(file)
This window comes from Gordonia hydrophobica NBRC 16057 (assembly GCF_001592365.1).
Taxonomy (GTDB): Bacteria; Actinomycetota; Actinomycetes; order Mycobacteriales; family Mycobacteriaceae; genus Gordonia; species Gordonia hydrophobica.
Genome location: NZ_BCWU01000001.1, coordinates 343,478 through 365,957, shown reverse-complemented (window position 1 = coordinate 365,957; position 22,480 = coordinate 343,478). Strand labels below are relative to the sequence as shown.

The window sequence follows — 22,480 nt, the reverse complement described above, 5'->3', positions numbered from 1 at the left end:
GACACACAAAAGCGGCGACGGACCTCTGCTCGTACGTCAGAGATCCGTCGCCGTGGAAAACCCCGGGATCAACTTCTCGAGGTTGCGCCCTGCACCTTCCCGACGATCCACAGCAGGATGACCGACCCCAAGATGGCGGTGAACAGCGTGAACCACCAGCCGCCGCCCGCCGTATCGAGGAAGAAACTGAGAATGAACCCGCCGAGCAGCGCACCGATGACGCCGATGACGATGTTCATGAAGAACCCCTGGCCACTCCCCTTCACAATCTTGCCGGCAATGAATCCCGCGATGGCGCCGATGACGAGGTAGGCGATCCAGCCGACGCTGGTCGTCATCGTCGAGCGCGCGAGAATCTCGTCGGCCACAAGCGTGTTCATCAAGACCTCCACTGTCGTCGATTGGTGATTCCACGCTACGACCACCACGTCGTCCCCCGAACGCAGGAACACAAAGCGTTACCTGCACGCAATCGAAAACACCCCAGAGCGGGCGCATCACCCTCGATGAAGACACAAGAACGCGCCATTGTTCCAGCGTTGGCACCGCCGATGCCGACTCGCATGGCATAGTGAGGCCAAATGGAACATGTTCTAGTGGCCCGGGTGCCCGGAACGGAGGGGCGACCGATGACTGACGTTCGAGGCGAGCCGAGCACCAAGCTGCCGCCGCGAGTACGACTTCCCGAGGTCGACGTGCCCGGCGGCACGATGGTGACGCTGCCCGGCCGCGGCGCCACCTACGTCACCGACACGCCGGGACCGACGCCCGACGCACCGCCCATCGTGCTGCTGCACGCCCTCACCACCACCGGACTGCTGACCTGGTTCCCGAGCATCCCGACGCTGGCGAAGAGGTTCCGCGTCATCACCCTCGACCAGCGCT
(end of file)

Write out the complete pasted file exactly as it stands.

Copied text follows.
This window comes from Gordonia hydrophobica NBRC 16057 (assembly GCF_001592365.1).
Taxonomy (GTDB): Bacteria; Actinomycetota; Actinomycetes; order Mycobacteriales; family Mycobacteriaceae; genus Gordonia; species Gordonia hydrophobica.
Genome location: NZ_BCWU01000001.1, coordinates 343,478 through 365,957, shown reverse-complemented (window position 1 = coordinate 365,957; position 22,480 = coordinate 343,478). Strand labels below are relative to the sequence as shown.

The window sequence follows — 22,480 nt, the reverse complement described above, 5'->3', positions numbered from 1 at the left end:
GACACACAAAAGCGGCGACGGACCTCTGCTCGTACGTCAGAGATCCGTCGCCGTGGAAAACCCCGGGATCAACTTCTCGAGGTTGCGCCCTGCACCTTCCCGACGATCCACAGCAGGATGACCGACCCCAAGATGGCGGTGAACAGCGTGAACCACCAGCCGCCGCCCGCCGTATCGAGGAAGAAACTGAGAATGAACCCGCCGAGCAGCGCACCGATGACGCCGATGACGATGTTCATGAAGAACCCCTGGCCACTCCCCTTCACAATCTTGCCGGCAATGAATCCCGCGATGGCGCCGATGACGAGGTAGGCGATCCAGCCGACGCTGGTCGTCATCGTCGAGCGCGCGAGAATCTCGTCGGCCACAAGCGTGTTCATCAAGACCTCCACTGTCGTCGATTGGTGATTCCACGCTACGACCACCACGTCGTCCCCCGAACGCAGGAACACAAAGCGTTACCTGCACGCAATCGAAAACACCCCAGAGCGGGCGCATCACCCTCGATGAAGACACAAGAACGCGCCATTGTTCCAGCGTTGGCACCGCCGATGCCGACTCGCATGGCATAGTGAGGCCAAATGGAACATGTTCTAGTGGCCCGGGTGCCCGGAACGGAGGGGCGACCGATGACTGACGTTCGAGGCGAGCCGAGCACCAAGCTGCCGCCGCGAGTACGACTTCCCGAGGTCGACGTGCCCGGCGGCACGATGGTGACGCTGCCCGGCCGCGGCGCCACCTACGTCACCGACACGCCGGGACCGACGCCCGACGCACCGCCCATCGTGCTGCTGCACGCCCTCACCACCACCGGACTGCTGACCTGGTTCCCGAGCATCCCGACGCTGGCGAAGAGGTTCCGCGTCATCACCCTCGACCAGCGCT